Each and every person who steps on a bus here is important to Ben Franklin Transit (BFT). After all, providing high quality transportation service is the mission of this public agency, service that is also valued by citizens who seldom step on a bus. They value public transit for the fundamental good it does for this community and its residents.
That means BFT services must be cost-effective as well as high quality. Both are essential standards, and important to taxpayers and riders alike. In periods of economic slowdown, such as now, it’s particularly challenging to balance costs and quality. But that’s what all who work for BFT strive to achieve for transit users and for all taxpayers.
Contrary to what some riders may believe, fares are a minor revenue source for public transportation – less than 15 percent of BFT’s annual costs. Local sales tax revenues carry more than 75 percent of the load. That means in a severe economic downturn when tax revenues sink, our services are impacted negatively, even though ridership may go up. Of course, the high cost of fuel hurts, too.
For the first time in its history, in 2009, BFT was forced to use federal grant money for operations, at least as much as law allows. Even with this help, to balance the budget, cuts were mandatory for some underused bus routes and other transit services.
However, using federal money for our operating costs is strictly a short-term fix. Grant money is needed to buy vehicles and to add Park-N-Ride Centers for passengers. Such capital improvements are essential. What rider wants to rely on unsafe, unsound, worn-out vehicles? Maintaining buses requires shop space and equipment, too. Right now BFT needs to update both its bus and van fleets, including fifty-six (56) Dial-A-Ride vehicles. Still in use are several vintage buses that should be donated to transportation museums. Forty (40) percent of our bus fleet is older than the federal useful lifespan, twenty-four (24) percent of vehicles do not meet ADA requirements.
Many state and federal grants, which BFT works hard to obtain, are limited to such capital improvements. That includes the phased-in construction at BFT’s headquarters. Grant by grant, over nearly five (5) years, with small local matches, federal funds financed long-needed expansions. Without these improvements, transit services could not keep up with population growth. Added, at little cost to local taxpayers, were parking areas for Vanpool and buses, an environmentally safer fueling system, a wash facility that handles small and large vehicles, a modernized Maintenance Building and an office building (along with a remodeled one) to give crowded administrative and operational personnel a little elbow room.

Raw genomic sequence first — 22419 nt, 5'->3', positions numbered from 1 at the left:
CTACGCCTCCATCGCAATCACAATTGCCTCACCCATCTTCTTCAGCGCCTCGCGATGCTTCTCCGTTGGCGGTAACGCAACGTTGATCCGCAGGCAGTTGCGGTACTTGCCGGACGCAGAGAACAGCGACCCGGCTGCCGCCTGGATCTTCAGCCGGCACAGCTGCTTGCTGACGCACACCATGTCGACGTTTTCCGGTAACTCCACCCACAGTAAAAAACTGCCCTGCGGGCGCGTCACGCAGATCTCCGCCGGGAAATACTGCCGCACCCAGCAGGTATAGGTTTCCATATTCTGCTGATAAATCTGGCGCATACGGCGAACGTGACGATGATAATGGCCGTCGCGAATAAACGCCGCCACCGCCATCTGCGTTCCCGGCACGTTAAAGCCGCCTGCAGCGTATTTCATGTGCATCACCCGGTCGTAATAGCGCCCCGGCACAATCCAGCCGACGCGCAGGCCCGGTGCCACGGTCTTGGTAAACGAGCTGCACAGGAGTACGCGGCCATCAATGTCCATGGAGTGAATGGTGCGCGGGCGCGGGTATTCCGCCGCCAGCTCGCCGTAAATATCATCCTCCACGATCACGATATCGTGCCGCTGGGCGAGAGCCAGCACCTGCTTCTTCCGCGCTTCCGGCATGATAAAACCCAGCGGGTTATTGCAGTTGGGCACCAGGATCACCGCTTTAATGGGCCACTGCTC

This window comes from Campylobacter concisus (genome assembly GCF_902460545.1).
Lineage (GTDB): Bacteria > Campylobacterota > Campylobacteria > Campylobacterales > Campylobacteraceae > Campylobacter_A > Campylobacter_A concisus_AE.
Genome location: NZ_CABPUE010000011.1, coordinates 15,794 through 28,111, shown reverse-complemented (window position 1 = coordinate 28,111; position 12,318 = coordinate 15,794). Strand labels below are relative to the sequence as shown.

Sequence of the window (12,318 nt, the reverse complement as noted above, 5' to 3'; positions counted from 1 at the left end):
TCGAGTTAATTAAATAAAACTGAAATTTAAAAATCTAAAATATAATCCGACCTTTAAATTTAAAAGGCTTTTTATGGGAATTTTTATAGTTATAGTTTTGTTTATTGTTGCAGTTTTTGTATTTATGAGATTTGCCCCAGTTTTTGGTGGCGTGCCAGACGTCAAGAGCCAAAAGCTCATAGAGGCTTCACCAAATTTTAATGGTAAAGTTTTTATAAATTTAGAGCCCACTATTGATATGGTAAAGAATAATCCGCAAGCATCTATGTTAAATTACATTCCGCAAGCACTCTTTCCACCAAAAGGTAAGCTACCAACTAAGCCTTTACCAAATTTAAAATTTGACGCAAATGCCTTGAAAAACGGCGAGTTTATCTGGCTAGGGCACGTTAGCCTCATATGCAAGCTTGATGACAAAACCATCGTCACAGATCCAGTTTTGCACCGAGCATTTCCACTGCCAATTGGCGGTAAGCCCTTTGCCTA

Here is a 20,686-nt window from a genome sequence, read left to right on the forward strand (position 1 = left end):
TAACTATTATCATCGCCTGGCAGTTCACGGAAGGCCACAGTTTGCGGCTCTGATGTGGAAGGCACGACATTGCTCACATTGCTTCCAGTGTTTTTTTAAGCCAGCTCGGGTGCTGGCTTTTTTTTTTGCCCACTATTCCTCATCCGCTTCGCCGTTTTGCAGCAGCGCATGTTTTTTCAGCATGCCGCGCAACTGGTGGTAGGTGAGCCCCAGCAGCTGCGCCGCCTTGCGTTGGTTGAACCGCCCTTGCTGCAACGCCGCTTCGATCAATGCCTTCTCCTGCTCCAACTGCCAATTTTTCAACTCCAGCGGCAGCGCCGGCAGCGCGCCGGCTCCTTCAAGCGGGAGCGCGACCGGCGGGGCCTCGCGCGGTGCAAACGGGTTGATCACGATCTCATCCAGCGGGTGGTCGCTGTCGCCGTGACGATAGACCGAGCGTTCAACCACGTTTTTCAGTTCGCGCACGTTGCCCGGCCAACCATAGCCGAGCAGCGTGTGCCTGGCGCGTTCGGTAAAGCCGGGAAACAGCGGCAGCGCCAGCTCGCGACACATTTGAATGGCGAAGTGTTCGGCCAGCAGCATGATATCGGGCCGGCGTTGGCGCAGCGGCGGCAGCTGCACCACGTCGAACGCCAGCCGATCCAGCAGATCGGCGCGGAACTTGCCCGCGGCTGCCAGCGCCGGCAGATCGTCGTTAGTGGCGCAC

BFT has no intention of making severe service cuts. That could cause a downward spiral in quality of service and ridership. That is why every route is checked and re-checked for cost-effectiveness, usage and residents’ need for service. Hearings are held on changes. Every rider who needs a bus is given careful consideration and accommodated to the best of our ability. We do not want to lose riders. We want to gain riders and meet transit needs. That’s our business. Only routes that are considerably inefficient are changed.
As the region continues to grow, more passenger facilities will be needed, including Park-N-Ride facilities in West Pasco and in Kennewick’s Southridge area. We also are looking at a collaborative effort to upgrade the transit lot at Queensgate and Columbia Park Trail. Across our service area many more shelters and stops should be added. We are also committed to improving service to Columbia Basin College and the airport.
BFT will evaluate using intelligent transportation tools such as GPS and cellular devices for vehicle tracking to monitor location and develop better service analysis tools. Right now Dial-A-Ride software must be updated every few years and there is a need for video and photo security devices.
Altogether BFT’s capital needs for the next five (5) years are more than $30 million, with two-thirds of that going for buses, vans, and maintenance vehicles. Most of the rest is for passenger facilities. Where will the funds come from? Budget woes for the state and federal government could greatly limit future grants for transit. Unless discretionary federal funding grants continue at the same level, BFT’s capital projects will be pared back and some service improvements delayed.
Asking local transit users to take on a little more of the cost may become necessary. But in the coming years, if the Mid-Columbia economy continues to recover, and to grow, transit services should be able to grow with it, for the good of all citizens. Compared to other public transit agencies across the country that depend on sales taxes, BFT survived the recession well. I credit our strong community support, dedicated employees, faithful riders, and persistent planning, which will continue.